The Arty Semite

Harry Houdini Escapes from the Library of Congress

By Ezra Glinter

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The great escape artist Harry Houdini may have been finally done in by a well-aimed punch to the gut, but his spirit endures. And not just because of the yearly séance, either.

Besides being the “Handcuff King and Jail Breaker,” Houdini was also a prolific author. Now, the entirety of The Harry Houdini Collection from the Library of Congress — some 31 texts or so — is available on Google Books.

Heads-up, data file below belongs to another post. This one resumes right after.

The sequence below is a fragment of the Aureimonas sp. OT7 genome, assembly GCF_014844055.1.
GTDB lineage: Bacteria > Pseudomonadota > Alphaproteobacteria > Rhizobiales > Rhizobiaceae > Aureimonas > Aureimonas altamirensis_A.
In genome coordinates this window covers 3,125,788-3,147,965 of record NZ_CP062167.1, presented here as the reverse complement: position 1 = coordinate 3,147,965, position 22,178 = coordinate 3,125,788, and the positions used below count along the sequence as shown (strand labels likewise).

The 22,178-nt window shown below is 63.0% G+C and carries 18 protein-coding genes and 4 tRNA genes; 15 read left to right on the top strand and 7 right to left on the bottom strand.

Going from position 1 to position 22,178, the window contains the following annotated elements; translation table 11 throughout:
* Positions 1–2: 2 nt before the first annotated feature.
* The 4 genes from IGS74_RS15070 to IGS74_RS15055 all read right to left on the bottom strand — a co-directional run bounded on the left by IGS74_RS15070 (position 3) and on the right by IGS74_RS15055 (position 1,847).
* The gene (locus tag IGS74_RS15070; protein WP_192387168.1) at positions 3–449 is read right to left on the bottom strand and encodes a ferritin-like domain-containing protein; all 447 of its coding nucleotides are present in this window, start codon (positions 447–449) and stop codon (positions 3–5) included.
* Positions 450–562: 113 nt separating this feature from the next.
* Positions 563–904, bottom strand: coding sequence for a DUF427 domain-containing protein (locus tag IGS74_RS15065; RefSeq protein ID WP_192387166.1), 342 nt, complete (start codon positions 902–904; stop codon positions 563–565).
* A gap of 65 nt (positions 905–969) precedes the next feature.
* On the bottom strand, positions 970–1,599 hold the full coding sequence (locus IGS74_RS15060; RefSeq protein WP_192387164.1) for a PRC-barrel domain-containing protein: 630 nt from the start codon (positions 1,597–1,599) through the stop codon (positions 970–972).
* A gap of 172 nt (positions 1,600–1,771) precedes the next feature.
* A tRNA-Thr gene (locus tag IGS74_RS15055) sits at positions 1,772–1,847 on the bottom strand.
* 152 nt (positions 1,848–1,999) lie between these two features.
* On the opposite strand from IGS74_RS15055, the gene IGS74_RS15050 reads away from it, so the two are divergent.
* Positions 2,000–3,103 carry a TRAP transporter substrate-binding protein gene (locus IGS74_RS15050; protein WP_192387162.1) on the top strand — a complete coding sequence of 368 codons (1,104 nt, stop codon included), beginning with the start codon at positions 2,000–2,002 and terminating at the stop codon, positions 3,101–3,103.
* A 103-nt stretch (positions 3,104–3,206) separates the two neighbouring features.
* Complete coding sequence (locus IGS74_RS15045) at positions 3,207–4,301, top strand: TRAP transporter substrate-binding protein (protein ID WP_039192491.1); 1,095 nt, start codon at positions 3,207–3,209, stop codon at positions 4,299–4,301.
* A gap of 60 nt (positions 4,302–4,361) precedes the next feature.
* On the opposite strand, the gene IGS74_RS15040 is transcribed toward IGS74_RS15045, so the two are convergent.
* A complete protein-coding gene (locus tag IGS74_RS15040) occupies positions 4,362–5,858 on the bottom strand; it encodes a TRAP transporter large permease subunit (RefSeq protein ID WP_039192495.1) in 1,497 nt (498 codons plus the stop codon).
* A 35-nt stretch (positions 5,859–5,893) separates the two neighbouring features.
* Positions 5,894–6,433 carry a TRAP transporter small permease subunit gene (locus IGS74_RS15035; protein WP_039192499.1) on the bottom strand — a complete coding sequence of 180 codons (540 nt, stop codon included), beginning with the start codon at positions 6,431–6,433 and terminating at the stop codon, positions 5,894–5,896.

Though remembered for his death-defying escapes rather than his literary output or his religious piety, Houdini (also known as Ehrich Weiss) was a Jewish immigrant from Budapest whose father, Mayer Samuel Weiss, served as the Rabbi of the Zion Reform Jewish Congregation in Appleton, Wisconsin.

Perhaps the spirit of Talmudic skepticism was transmitted to him, however, because Houdini was also a notorious debunker of paranormal phenomena. This fact is reflected by the Library of Congress Collection, which includes such tantalizing titles as “Confessions of a Medium” and “The Right Way To Do Wrong: An Exposé of Successful Criminals.”

Consider our curiosity piqued.


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